The University of Wisconsin–Madison is committed to providing equal opportunity and equal access to people with disabilities who are members of the University community. The McBurney Disability Resource Center provides disability-related services and accommodations to undergraduate, graduate, professional, Special, and guest students. The center works closely with students and faculty on the provision of reasonable accommodations to ensure access to the learning environment. Common accommodations include extended time and/or small group environment for exams, class notetakers, sign language interpreting, real time and media captioning, and conversion of printed materials to an accessible format. McBurney staff members also collaborate with students and faculty to determine reasonable flexibility with regard to attendance, participation, and deadlines for disorders that fluctuate in severity over the course of enrollment. The center makes referrals to other campus offices or community resources for nonclassroom accommodations related to housing, transportation, personal care needs, and so on. Students should contact the center upon admission to begin the eligibility for services process. Early notice is essential in order to have accommodations in place prior to the start of the semester. For detailed information, see How to Become a McBurney Client.

McBurney Disability Resource Center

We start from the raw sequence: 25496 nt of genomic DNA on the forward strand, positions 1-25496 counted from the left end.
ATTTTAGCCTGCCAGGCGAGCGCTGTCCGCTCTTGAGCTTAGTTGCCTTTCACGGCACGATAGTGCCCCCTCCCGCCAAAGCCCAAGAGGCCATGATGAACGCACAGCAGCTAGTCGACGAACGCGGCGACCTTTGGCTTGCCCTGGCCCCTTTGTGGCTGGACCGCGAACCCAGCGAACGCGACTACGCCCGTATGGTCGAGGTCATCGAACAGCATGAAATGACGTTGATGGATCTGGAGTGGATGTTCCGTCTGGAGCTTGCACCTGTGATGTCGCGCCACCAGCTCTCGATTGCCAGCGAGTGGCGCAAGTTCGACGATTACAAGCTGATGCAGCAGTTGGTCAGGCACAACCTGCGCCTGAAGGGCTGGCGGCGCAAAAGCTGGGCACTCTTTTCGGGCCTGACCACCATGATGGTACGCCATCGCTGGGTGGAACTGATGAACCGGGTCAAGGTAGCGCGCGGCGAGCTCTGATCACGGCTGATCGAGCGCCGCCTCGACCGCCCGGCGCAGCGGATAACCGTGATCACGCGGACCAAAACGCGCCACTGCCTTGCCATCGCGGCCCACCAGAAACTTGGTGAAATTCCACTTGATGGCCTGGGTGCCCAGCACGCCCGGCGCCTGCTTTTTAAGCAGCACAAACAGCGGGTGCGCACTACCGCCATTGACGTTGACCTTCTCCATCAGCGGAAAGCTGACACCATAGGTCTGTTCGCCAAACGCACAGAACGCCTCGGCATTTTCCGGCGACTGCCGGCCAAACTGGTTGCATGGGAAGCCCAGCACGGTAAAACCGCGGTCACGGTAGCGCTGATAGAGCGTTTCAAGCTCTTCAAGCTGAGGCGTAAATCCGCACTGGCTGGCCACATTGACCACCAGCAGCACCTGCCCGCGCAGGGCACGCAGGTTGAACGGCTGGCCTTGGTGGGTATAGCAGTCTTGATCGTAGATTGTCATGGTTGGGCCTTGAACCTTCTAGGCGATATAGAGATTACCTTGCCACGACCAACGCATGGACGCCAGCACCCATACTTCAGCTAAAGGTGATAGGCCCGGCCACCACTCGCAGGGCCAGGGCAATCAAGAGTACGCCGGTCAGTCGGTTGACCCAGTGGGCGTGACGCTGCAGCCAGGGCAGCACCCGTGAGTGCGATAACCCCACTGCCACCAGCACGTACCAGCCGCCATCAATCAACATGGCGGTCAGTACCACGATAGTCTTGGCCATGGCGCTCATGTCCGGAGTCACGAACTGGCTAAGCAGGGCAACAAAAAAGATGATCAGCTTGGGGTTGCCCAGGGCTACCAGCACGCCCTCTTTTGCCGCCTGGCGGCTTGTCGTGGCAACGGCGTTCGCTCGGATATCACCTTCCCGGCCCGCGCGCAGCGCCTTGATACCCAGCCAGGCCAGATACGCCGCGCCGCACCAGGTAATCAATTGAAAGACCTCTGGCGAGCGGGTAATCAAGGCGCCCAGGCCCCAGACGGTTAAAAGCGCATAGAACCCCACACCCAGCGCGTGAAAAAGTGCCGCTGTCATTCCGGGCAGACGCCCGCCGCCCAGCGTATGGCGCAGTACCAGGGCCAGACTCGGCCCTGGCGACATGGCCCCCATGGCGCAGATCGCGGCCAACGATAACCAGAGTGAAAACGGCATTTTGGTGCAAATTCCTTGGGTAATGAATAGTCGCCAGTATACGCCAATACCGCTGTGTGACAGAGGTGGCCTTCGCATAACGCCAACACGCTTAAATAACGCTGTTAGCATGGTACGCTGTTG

702 West Johnson Street, Suite 2104
Madison, WI 53706
608-263-2741 (voice)
608-225-7956 (text)
608-265-2998 (fax)
mcburney@studentlife.wisc.edu
www.mcburney.wisc.edu

Accreditation

The University of Wisconsin–Madison is accredited by the:

Higher Learning Commission
230 South Lasalle Street, Suite 7-500
Chicago, IL 60604
telephone 1-800-621-7440
www.hlcommission.org

UW–Madison, which was first accredited in 1913, was last accredited in 2009, and will go through a reaccreditation process again in 2018–19.

See Mark of Affiliation.

Registration with the Minnesota Office of Higher Education: The University of Wisconsin–Madison is a public institution registered as a "Private Institution" with the Minnesota Office of Higher Education pursuant to sections 136A.61 to 136A.71. Registration is not an endorsement of the institution. Credits earned at the institution may not transfer to all other institutions.

The information, policies, and rules contained herein are subject to change.

Filter Graduate Degrees
Explore Data Visualizations of Enrollment, Admissions, Funding, and Degree Data

Schools and Colleges

  • College of Agricultural and Life Sciences
  • School of Business
  • Division of Continuing Studies
  • School of Education
  • College of Engineering
  • Gaylord Nelson for Environmental Studies
  • Graduate School
  • School of Human Ecology
  • Law School
  • College of Letters & Science
  • School of Medicine and Public Health
  • School of Nursing
  • School of Pharmacy
  • School of Veterinary Medicine

Distance or Flexible Programs

The university offers several degree and capstone certificate programs that are fully or partially available at a distance or that are flexible to working schedules with evening and/or weekend courses. To learn more about the graduate-level degrees and certificates offered in flexible and online formats, visit the Wisconsin Advance Your Career portal.

Other Professional Degrees

UW–Madison offers a number of post-baccalaureate professional degrees that are not administered by the Graduate School, but instead are solely supported by their home school.

Doctor of Juridical Science—SJD